Wireless-Ad Group Starts Lobbying Effort

Share this content:
The Wireless Advertising Association is responding to a new wireless-privacy bill and other government initiatives by hiring a Washington lobbyist for the first time.


"Privacy is in the air. It is an issue in the online area with children, with the anti-spam legislation and in the healthcare field," said John Kamp of Wiley, Rein and Fielding in Washington, who will meet with congressional leaders and testify at government hearings on privacy for the association.


Though the WAA has had voluntary privacy standards since November, the organization is just starting to take its message to government leaders.


"It's up to us to ensure the FCC, FTC and Congress fully understand the real promise of wireless," Kamp said. "Otherwise, consumers and the wireless industry could be set back by unnecessary privacy regulation."


WAA members have a stake in several privacy issues, including a bill introduced this week by Sen. John Edwards, D-NC, the Location Privacy Protection Act.


Consumers and legislators have raised concerns about location-based messaging and information.


"We just know we don't want people to follow us around without our permission," Kamp said. "With a wireless device, [the carriers] not only have personal information about who the user is, they know where they are when they are making a call."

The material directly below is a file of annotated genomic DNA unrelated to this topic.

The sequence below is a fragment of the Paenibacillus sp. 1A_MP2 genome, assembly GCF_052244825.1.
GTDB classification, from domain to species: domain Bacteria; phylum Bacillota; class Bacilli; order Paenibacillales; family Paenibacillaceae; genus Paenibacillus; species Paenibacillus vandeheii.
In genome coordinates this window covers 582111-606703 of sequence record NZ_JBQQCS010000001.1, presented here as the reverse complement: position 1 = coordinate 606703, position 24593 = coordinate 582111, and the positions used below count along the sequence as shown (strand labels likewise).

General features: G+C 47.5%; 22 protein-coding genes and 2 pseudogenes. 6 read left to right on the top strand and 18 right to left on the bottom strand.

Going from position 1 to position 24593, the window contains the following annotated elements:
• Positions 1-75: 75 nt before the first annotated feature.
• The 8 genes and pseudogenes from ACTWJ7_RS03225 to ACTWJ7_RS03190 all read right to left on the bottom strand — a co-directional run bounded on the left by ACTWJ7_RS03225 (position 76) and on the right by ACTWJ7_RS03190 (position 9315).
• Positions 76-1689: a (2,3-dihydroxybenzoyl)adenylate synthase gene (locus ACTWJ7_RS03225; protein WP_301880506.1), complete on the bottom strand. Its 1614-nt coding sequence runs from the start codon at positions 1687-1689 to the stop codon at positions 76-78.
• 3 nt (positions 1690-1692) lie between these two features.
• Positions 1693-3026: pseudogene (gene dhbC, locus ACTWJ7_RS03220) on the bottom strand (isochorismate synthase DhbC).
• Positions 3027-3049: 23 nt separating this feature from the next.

Edwards' bill would require location-based services to provide clear and conspicuous privacy policies and obtain consumers' express authorization before collecting, using or disclosing location-based information. The services also should provide customers "reasonable access" to their personal data so they can delete it, if they choose.


Though the WAA supports the bill in principle, it may be too soon to enact a privacy law, Kamp said.


"Although Europe and the Pacific Rim have a lot of regulations [on privacy]," he said, "in America, cell phones are essentially used for phone conversations. This would apply to a service that's still in its infancy."


Kamp does not think the bill will pass this year, before Congress recesses in August, but it acts as a catalyst for discussion of the issue.


In Washington, the WAA also will continue to get the message across that its members do not support push advertising.


"Wireless devices are not the place to do push advertising," Kamp said, "and Congress now understands that."


WAA's voluntary standards also say that its members should notify subscribers of how their names, addresses, telephone numbers and e-mail addresses are being used. "They should not use PII [personally identifiable information] for purposes other than those for which it was collected, without explicit consent," the standards state.


close

Next Article in Marketing Strategy

Sign up to our newsletters

Company of the Week

Brightcove is the world's leading video platform. The most innovative and respected brands confidently rely on Brightcove to solve their most demanding communication challenges because of the unmatched performance and flexibility of our platform, our global scale and reliability, and our award-winning service. With thousands of customers and an industry-leading suite of cloud video products, Brightcove enables customers to drive compelling business results.

Find out more here »

Career Center

Check out hundreds of exciting professional opportunities available on DMN's Career Center.  
Explore careers in digital marketing, sales, eCommerce, marketing communications, IT, data strategies, and much more. And don't forget to update your resume so employers can contact you privately about job opportunities.

>>Click Here

Relive the 2017 Marketing Hall of Femme

Click the image above